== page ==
37. The method of claim 35 in which the time between imaging and the primary bump is greater than the time between imaging and the secondary bump.
38. The method of claim 37 in which the time between the primary bump and the secondary bump is greater than 5 seconds.
39. The method of claim 35 in which the primary and the secondary bump illumination are produced by the same illumination source.
40. An in-line bumping and exposure system for printing plates or other substrates having a photosensitive layer, the system comprising:
a source of primary bumping radiation for bumping the photosensitive material to consume any dissolved oxygen within the photosensitive layer;
a source of secondary bumping radiation for bumping the photosensitive material to consume any oxygen re-diffused within the photosensitive material;
a source for exposing the photosensitive material; and
a mechanism for providing relate motion between a plate and the source of primary bumping radiation, the source of secondary bumping radiation, and the exposure source.
41. The method of claim 40 in which the source of primary bumping radiation and the source of secondary bumping radiation is an LED array.
42. The method of claim 41 in which the optical power of the primary bumping radiation is greater than the optical power of secondary bumping radiation.
43. The system of claim 40 in which the source of primary bumping radiation and the source of secondary bumping radiation is an ultraviolet, visible, or infrared emitting lamp.
44. The system of claim 43 in which the optical power of the primary bumping radiation is greater than the optical power of the secondary bumping radiation.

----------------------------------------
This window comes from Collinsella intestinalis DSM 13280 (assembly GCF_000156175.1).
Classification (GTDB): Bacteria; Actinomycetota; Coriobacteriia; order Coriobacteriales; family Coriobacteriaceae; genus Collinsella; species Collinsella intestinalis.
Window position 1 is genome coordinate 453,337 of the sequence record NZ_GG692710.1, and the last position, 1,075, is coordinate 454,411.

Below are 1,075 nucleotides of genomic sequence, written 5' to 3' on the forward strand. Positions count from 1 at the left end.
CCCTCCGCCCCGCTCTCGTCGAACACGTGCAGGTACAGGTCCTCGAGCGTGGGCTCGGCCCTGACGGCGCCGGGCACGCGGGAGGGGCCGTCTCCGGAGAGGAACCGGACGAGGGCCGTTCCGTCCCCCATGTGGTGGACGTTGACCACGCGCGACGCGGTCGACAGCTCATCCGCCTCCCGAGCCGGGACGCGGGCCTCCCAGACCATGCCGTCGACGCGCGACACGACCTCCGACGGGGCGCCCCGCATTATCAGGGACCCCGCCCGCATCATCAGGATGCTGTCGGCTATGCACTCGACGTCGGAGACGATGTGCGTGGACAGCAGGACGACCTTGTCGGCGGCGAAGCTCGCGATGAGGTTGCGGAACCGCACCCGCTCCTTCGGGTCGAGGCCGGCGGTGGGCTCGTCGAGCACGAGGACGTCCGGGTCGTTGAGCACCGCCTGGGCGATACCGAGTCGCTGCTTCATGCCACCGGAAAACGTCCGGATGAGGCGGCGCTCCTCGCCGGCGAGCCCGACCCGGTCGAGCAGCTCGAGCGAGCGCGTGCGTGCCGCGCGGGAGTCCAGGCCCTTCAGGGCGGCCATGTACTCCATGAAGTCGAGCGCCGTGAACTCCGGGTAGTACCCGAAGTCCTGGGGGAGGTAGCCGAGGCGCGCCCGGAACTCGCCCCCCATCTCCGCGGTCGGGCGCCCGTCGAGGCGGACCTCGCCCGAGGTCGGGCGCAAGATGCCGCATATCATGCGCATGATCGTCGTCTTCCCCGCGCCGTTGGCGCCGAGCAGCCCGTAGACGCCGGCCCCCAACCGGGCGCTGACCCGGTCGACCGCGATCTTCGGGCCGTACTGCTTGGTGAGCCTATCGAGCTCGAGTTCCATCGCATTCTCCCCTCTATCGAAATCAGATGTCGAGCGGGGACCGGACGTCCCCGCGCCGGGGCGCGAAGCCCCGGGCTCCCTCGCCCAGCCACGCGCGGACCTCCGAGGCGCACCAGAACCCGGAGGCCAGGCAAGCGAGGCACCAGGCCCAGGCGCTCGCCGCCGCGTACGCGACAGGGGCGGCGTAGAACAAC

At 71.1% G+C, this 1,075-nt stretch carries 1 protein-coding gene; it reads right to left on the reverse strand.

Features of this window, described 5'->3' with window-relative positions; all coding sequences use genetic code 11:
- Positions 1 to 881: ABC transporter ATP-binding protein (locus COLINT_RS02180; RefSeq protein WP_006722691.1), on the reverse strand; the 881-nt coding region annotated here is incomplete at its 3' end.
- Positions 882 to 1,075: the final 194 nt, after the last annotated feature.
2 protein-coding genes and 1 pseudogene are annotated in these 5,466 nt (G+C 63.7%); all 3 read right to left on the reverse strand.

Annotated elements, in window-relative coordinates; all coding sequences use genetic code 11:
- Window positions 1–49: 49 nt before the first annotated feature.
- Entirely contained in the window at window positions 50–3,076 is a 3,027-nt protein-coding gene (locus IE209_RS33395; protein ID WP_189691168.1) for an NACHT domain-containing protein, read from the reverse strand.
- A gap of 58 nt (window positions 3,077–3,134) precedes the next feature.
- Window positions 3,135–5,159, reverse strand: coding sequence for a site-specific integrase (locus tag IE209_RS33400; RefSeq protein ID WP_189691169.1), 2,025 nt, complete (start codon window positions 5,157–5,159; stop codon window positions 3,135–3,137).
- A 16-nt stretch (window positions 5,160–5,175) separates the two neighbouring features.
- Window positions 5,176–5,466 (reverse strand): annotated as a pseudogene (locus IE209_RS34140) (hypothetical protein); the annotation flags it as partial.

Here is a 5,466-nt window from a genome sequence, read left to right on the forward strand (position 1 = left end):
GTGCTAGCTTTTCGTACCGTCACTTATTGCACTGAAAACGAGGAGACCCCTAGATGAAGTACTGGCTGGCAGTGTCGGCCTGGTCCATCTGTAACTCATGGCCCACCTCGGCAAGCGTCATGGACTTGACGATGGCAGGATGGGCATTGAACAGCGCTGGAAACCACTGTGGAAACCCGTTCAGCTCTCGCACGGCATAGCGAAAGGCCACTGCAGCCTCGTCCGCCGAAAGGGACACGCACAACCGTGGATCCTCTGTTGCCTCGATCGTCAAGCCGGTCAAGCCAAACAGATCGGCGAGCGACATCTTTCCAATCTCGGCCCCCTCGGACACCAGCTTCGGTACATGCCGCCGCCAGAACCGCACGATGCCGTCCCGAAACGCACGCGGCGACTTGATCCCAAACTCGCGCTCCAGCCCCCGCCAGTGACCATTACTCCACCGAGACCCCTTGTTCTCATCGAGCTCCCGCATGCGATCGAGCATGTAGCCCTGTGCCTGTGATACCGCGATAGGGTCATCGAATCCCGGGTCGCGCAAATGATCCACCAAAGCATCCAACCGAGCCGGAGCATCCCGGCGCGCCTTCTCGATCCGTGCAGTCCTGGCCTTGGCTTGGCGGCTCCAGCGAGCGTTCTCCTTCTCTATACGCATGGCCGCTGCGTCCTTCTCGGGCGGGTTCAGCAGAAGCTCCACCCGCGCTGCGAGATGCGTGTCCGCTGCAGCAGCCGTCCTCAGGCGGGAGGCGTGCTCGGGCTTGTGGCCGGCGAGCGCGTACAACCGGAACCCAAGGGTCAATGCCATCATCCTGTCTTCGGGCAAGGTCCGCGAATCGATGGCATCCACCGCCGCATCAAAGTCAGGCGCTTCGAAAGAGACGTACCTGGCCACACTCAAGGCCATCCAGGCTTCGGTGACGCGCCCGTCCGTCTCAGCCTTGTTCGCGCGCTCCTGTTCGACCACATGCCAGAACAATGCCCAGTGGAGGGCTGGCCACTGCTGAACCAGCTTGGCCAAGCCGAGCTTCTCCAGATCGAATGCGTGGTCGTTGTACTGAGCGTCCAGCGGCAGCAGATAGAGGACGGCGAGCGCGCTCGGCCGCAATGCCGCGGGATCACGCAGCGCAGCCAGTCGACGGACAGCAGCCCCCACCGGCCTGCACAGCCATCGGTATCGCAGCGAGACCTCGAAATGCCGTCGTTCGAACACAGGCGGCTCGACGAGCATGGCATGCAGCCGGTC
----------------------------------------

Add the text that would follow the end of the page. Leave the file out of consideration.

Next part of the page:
45. The system of claim 43 in which the optical power of the primary bumping radiation is less than or equal to the optical power of the secondary bumping radiation.
46. The system of claim 40 in which the source of primary bumping radiation and the source of secondary bumping radiation is an ultraviolet, visible, or infrared emitting laser.
47. The system of claim 46 in which the optical power of the primary bumping radiation is greater than the optical power of the secondary bumping radiation.
48. The system of claim 46 in which the optical power of the primary bumping radiation is less than or equal to the optical power of the secondary bumping radiation.
49. The system of claim 40 in which the source of primary bumping radiation is an ultraviolet, visible, or infrared emitting lamp and the source of secondary bumping radiation is an ultraviolet, visible, or infrared emitting laser.
50. The system of claim 49 in which the optical power of the primary bumping radiation is greater than the optical power of the secondary bumping radiation.
51. The system of claim 46 in which the optical power of the primary bumping radiation is less than or equal to the optical power of the secondary bumping radiation.
Description
RELATED APPLICATIONS

This application claims priority from U.S. Provisional Application Ser. No. 60/474,185 filed May 29, 2003.

FIELD OF THE INVENTION

This invention relates to an integrated, in-line bumping and exposure system for printing plates or other substrates having a photosensitive layer.

BACKGROUND OF THE INVENTION

Printing plates such as flexographic (flexo) plates coated with a photopolymer resin layer are typically digitally imaged or patterned using a modulated and rasterized laser beam or beams, or an array of light produced by an illuminated and re-imaged spatial light modulator array, in a machine such as a computer-to-plate (CTP) exposure system. Most flexo plates are not manufactured in an oxygen-free environment and are not overcoated with an oxygen barrier layer such as polyvinyl alcohol. In addition, oxygen-contaminated components are distributed throughout the photopolymer. In this case, there is an abundance of dissolved oxygen throughout the photosensitive resin that inhibits photopolymerization. And, if oxygen is removed from such a flexo plate, ambient oxygen will diffuse back into the resin.